Causes

“That’s Not Really My Uncle,” Scared Boy Tells Woman Behind Him on Plane —Then a Text Message Changes Everything

human trafficking

All too often, people assume that human trafficking is a third-world problem—but disturbingly, one of the most privileged countries in the planet is also one of the most prevalent for this heinous crime.

According to the State Department’s 2019 Trafficking in Persons Report, The United States is a breeding ground for human trafficking. Even more unsettling is the massive number of labor-trafficking victims that arrive in the United States via airplane before being exploited: a whopping 71 percent.

Now more than ever, airlines are realizing the critical role they play in the fight to end human trafficking.

Delta Airlines is joining the fight through their partnership with Polaris, the originators of the National Human Trafficking Hotline. In addition to donating $1.5 million to Polaris, Delta has also donated over 100 flights to rescue trafficking victims as part of their SkyWish program.

Delta customers are encouraged to donate any number of their miles to Polaris, as a means of providing even more flights that can bring victims to safety.

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To shine a spotlight on the cause, the airline created a video designed to be played in-flight on any plane equipped with TVs.

The video features a frightened young boy who turns to talk to a woman in the seat behind him after the man seated next to him falls asleep.

“My uncle will get mad if he hears me talking to you, but he’s not really my uncle,” the child explains. “That’s just what he told me to say.”

The boy continues to disclose that the man told him he’s “worth a lot” but still won’t buy him any clothes that fit. The only ones he owns are the ones on his back.

The boy simply hopes that where he’s going is better than where they were before.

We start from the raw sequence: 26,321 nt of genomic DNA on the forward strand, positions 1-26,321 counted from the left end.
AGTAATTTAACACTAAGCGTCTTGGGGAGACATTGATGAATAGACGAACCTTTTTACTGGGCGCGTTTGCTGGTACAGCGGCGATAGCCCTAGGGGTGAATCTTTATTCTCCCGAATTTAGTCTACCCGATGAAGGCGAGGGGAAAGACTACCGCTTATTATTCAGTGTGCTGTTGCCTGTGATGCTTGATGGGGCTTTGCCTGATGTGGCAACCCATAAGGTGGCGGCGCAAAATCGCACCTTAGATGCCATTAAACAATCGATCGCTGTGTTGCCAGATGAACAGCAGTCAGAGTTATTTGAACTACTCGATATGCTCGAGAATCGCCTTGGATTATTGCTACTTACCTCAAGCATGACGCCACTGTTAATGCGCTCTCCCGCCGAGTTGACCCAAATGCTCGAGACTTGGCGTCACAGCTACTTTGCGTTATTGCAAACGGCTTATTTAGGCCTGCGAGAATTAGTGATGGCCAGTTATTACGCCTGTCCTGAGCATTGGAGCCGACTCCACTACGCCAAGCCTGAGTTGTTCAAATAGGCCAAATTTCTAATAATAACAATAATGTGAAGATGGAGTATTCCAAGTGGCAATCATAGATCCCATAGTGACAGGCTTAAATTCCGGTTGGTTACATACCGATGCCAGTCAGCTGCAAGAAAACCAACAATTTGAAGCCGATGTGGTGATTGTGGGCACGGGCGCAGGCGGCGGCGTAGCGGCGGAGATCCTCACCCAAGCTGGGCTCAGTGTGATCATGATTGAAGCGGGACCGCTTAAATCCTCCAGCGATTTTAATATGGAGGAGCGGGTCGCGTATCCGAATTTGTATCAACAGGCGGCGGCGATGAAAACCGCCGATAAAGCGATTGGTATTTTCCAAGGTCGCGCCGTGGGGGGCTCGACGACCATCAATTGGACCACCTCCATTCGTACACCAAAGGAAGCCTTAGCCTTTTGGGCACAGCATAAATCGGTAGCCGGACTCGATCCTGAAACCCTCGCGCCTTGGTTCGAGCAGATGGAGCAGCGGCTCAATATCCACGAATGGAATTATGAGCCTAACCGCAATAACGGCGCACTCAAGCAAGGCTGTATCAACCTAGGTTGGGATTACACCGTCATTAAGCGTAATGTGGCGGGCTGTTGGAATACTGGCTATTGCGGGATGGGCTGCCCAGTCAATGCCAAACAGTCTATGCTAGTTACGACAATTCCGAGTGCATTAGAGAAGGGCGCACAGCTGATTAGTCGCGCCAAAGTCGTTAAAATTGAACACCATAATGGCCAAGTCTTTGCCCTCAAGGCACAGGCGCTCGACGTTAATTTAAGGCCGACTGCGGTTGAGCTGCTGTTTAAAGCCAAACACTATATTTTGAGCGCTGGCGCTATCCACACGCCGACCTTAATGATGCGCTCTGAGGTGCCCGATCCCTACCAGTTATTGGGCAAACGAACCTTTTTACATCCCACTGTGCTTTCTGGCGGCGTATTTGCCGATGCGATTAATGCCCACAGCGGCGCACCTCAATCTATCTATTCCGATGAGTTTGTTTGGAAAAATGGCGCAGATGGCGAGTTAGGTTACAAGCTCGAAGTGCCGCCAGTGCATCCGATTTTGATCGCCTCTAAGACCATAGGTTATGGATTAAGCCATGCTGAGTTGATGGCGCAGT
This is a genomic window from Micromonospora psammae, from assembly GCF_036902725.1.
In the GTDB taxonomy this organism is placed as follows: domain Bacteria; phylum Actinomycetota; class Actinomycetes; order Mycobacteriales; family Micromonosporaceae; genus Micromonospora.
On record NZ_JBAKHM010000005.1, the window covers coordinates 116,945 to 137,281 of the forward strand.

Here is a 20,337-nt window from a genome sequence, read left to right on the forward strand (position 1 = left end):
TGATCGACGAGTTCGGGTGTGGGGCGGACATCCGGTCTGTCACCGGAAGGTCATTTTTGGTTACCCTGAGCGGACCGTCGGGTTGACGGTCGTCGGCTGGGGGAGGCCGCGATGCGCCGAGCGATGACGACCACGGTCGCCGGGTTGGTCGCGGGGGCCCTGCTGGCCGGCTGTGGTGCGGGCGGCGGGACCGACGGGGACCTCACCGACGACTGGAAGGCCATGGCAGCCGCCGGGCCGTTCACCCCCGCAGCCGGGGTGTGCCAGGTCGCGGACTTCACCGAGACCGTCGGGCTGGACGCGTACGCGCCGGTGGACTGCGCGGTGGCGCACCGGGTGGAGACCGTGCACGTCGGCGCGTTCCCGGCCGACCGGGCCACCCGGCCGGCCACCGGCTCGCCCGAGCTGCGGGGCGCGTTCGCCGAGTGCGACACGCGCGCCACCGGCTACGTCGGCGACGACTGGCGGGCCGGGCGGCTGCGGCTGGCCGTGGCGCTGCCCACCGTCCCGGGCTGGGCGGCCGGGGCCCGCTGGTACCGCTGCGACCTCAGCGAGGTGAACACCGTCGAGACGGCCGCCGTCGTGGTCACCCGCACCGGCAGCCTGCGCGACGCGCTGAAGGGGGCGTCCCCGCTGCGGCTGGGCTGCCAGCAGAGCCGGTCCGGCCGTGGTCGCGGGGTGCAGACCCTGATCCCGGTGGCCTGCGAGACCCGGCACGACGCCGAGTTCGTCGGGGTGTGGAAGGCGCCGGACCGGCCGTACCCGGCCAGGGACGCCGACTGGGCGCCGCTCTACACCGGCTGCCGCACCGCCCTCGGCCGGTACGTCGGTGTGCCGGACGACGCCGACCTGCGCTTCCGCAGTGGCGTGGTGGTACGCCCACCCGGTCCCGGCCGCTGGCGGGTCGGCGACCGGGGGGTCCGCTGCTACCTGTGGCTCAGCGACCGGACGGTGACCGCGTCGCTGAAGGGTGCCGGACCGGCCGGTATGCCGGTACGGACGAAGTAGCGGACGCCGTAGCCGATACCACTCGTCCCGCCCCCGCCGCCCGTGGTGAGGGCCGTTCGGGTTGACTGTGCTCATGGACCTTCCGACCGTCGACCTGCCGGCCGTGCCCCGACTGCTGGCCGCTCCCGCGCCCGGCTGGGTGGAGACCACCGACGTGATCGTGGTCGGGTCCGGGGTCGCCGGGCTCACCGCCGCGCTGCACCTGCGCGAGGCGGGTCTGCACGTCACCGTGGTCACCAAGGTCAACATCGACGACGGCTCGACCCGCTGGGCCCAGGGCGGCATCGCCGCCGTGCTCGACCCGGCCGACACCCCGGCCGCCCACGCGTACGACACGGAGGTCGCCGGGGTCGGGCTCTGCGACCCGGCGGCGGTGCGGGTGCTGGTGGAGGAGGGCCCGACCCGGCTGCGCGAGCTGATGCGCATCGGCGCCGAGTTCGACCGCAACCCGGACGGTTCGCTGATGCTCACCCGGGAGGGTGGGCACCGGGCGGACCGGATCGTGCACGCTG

“We had to work all the time,” he said. “We never got to eat or sleep, and it was worse for the girls.”

“I’m scared,” he adds as his ‘uncle’ starts to show signs of awakening from his slumber. “I don’t know what’s gonna happen or how to get out, but I can’t say anything. I need you to do it for me.”

The woman proceeds to text “Help” to 233733 as a means of alerting authorities that the boy is in trouble.

Delta has now trained 66,000 of its employees how to identify and report those who show the warning signs of being human trafficking victims.

Since Delta started its partnership with Polaris, their hotline has seen a 36 percent increase in contacts from trafficking survivors. 86 percent of those victims are female, and 77 percent are U.S. citizens or legal residents.

“It’s rewarding to see tangible results of our partnership with Polaris helping the fight against human trafficking, and watching our support change lives,” said Allison Ausband, Senior VP of Delta’s in-flight service.

“The problem of human trafficking, has to be aggressively combatted from every angle, and for Delta, that means getting our nearly 200 million customers and 80,000 employees onboard in the fight,” said Ausband. “We all have a role to play and can make a difference.”


Put Your Faith in Action

If you’d like to join the fight to end human trafficking, consider donating to Polaris today. According to their website, Polaris uses “data-driven strategies to prevent and disrupt human trafficking, a $150 billion industry that robs 25 million around the world of their freedom.”

Help them disrupt the trafficking networks that rob people of their lives and their freedom today. 


 

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Kelsey Straeter
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Kelsey is an editor at Outreach. She’s passionate about fear fighting, freedom writing, and the pursuit of excellence in the name of crucifying perfectionism. Glitter is her favorite color, 2nd only to pink, and 3rd only to pink glitter.

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